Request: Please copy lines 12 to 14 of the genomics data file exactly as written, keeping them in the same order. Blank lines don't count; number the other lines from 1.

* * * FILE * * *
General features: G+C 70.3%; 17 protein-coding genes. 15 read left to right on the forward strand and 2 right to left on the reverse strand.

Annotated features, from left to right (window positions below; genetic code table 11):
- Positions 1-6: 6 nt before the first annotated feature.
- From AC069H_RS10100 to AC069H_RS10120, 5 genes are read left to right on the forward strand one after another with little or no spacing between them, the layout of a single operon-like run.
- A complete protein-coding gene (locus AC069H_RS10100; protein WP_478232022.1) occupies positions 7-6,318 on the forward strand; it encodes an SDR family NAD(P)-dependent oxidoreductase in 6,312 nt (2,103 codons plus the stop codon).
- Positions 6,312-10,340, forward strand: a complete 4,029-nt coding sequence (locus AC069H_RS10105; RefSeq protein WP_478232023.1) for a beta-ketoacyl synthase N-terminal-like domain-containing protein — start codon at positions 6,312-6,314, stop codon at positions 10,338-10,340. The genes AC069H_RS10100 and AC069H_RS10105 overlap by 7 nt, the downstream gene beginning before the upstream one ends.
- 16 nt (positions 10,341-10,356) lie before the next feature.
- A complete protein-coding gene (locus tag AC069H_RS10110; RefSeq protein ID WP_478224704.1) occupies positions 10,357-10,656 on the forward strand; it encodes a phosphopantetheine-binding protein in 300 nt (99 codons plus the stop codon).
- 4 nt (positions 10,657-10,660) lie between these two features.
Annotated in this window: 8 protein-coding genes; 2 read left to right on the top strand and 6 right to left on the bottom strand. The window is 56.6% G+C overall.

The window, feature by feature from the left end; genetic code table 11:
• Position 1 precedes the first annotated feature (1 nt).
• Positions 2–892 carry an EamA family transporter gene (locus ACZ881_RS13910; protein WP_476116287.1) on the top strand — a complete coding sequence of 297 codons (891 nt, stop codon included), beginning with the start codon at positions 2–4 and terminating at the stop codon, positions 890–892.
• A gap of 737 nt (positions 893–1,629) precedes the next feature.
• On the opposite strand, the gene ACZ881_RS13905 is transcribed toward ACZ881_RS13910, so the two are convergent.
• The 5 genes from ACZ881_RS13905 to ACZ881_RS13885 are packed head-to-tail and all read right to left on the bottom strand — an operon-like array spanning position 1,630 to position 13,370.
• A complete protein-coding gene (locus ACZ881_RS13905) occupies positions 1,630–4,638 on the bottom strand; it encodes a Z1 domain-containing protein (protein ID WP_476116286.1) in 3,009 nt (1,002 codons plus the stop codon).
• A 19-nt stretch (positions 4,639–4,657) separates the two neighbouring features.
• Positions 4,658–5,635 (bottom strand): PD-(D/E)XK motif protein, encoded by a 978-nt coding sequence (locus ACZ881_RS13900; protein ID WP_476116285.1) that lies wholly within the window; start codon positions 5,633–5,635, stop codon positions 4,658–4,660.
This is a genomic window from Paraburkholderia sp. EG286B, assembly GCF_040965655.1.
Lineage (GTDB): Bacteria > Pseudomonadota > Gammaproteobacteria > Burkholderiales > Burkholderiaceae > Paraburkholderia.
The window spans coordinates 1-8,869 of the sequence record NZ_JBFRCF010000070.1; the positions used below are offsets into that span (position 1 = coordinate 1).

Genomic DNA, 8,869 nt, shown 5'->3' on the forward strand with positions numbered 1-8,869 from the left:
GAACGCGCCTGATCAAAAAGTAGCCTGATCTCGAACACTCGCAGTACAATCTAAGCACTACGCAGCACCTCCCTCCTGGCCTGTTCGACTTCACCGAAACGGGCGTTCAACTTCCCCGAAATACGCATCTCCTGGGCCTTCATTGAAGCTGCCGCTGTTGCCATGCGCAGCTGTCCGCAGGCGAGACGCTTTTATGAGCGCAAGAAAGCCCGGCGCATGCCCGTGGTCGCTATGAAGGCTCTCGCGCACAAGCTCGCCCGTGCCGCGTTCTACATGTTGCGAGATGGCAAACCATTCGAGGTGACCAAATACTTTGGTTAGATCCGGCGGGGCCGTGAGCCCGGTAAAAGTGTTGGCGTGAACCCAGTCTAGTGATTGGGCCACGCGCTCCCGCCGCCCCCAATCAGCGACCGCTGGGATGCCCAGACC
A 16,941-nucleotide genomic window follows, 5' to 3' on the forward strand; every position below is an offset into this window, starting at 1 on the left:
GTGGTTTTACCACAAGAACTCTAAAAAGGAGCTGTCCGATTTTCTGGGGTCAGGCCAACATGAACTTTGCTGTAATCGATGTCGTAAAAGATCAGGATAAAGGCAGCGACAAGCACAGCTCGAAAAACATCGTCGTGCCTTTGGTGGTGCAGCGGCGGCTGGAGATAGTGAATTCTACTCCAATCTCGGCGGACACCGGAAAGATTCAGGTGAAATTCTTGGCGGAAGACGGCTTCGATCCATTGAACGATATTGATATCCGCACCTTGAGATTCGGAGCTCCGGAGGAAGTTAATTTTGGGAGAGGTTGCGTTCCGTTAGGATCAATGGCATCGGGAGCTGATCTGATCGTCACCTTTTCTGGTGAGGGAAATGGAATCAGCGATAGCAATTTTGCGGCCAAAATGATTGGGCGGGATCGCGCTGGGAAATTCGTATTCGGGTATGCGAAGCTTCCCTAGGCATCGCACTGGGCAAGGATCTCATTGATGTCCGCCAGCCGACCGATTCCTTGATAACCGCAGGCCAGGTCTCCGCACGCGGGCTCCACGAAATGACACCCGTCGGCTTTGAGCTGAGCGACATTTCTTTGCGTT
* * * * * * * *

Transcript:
• Position 1 precedes the first annotated feature (1 nt).
• Positions 2–892 carry an EamA family transporter gene (locus ACZ881_RS13910; protein WP_476116287.1) on the top strand — a complete coding sequence of 297 codons (891 nt, stop codon included), beginning with the start codon at positions 2–4 and terminating at the stop codon, positions 890–892.
• A gap of 737 nt (positions 893–1,629) precedes the next feature.